Rodriguez has hit 293 of his 300 homers as a catcher, good for seventh among backstops on the all-time list. He's 20 games away from tying the other "Pudge", Carlton Fisk, for the record for all-time games caught. Sunday marked the veteran's 2,206th game behind the plate.

Check out video of the monumental home run HERE. Thanks YouTube!


BallHype: hype it up!

Mustache May 'stache of the Day: Lee Elia

Thanks to the continued support of the American Mustache Institute, it is with great pleasure that I continue our month long celebration of the 'stache with the most foul-mouthed manager ever to don the lip sweater...Lee Elia.

As a tribute to Nick Digilio of 720 WGN-AM Radio (you can listen to my appearance on his show HERE)...I've gotta go with another Cub.

AMI Style: Looking like 87% of the men in their mid-50s at the time...Elia rocked the chevron

Grade: C Elia was un-mustached throughout most of his career. However, in true Chicago fashion, he grew out his cookie duster and the results...average.

Unless you've been under a rock for most of your baseball lovin' life, you've heard the following 1983 rant by Elia. If you have heard it...hear it again HERE.


May 17, 2009

MM09...We're past the midway point! Win a free shirt!

We're half way through Mustache May, gang. I hope that those of you that are growin' are proudly showin'. And to the rest of you...thank you for your support of this month long celebration!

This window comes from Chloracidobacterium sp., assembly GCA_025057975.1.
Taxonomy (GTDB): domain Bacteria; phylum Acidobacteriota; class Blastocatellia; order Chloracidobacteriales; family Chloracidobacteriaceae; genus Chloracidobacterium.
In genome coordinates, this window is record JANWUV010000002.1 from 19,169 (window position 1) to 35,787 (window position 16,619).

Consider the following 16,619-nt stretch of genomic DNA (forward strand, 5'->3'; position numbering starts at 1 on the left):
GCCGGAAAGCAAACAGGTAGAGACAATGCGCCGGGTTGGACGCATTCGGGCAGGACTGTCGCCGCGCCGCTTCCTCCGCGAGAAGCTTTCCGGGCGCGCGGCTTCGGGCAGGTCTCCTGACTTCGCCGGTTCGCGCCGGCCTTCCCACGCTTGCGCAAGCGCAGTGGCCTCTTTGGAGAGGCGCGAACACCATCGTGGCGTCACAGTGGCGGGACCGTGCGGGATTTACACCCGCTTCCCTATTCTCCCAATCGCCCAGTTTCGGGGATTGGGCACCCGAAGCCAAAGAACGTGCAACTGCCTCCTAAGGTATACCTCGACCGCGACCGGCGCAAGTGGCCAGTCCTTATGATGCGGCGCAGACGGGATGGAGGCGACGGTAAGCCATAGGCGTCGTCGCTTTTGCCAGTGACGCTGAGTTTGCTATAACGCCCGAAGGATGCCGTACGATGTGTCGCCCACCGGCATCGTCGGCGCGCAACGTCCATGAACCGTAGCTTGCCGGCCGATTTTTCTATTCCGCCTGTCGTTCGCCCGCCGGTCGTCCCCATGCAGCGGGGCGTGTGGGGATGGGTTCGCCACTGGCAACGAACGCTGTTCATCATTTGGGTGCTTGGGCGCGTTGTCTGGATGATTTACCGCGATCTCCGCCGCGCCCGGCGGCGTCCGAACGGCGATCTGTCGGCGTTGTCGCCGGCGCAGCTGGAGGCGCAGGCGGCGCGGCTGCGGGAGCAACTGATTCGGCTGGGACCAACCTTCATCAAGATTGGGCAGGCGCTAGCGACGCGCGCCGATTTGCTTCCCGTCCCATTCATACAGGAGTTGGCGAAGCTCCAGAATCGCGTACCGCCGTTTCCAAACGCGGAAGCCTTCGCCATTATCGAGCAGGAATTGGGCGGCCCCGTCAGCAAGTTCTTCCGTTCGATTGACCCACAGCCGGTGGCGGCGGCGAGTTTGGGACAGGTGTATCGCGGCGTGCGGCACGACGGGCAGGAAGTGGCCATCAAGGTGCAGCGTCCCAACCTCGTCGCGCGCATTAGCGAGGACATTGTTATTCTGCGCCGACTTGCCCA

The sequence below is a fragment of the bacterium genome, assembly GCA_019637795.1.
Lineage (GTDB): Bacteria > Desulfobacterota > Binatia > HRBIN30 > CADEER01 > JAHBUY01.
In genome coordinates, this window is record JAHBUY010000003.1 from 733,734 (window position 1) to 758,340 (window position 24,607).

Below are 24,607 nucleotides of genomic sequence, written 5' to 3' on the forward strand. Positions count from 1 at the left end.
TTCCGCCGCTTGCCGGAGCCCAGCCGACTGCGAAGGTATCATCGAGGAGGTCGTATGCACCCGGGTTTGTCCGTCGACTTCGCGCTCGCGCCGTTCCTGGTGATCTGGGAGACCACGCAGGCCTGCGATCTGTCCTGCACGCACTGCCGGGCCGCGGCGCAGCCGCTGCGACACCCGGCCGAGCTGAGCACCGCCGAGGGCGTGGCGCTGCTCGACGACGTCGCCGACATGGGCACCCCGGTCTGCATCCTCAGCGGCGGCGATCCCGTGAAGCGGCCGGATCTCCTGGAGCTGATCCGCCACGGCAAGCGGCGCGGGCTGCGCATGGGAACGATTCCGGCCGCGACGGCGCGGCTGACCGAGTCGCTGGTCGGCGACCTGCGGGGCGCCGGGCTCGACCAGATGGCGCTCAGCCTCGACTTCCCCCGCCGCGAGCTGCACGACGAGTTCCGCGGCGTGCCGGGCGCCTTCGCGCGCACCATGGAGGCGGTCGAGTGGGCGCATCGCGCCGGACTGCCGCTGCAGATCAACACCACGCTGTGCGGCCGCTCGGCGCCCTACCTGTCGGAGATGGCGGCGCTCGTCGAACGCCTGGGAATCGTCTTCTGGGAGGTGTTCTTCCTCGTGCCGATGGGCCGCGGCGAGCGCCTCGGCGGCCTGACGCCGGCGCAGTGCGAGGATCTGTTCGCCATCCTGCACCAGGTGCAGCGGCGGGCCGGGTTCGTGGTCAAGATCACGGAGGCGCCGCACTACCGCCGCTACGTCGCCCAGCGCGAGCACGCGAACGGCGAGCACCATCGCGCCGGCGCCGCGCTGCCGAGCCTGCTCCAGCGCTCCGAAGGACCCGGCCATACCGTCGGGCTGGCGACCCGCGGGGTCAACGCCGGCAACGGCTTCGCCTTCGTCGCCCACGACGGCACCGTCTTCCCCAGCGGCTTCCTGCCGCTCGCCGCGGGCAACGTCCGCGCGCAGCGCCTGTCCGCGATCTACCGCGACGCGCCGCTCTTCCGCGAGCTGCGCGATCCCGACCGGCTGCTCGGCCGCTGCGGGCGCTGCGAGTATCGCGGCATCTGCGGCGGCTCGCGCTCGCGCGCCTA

TONIGHT (Sunday, May 17)...I'll be representing the cause (and The Hall of Very Good) on WGN 720 Radio sometime after Midnight CST.

If you can tune it in on the old transitor...go nuts. If not, listen live online HERE.


And when you done listening, podcasting, iTuning or what have you...drop The Hall an email. Put "Digilio" in the subject line and you'll be entered to win a t-shirt. Sometime during the week...I'll hit you back and get your details, etc.

Join in on the madness, gang! Hit up the facebook group and chime in on your thoughts. Be part of the trend that is surely going to sweep some portion of the nation. Keep up to date on the time and place for the proposed "Mustache May 'stache Bash Bar Crawl", email The Hall with 'stache of the Day suggestions, photos, contributions, etc.

And lastly, you can still read the interview Chicago Cubs Hall of Famer Fergie Jenkins gave us HERE.

MM09...God 'stache America!

May 16, 2009

Mustache May 'stache of the Day: Jeffrey Leonard

Thanks to the continued support of the American Mustache Institute, it is with great pleasure that I continue our month long celebration of the 'stache with the "HacMan" himself...Jeffrey Leonard.

Leonard has always been a favorite of mine and, admittedly, it isn't because of his mustache. Something that endeared me to Leonard was when, in 1987, he won the NLCS MVP award. Why is that a big deal? His Giants lost the series.

AMI Style: Part chevron, part walrus...one flap down.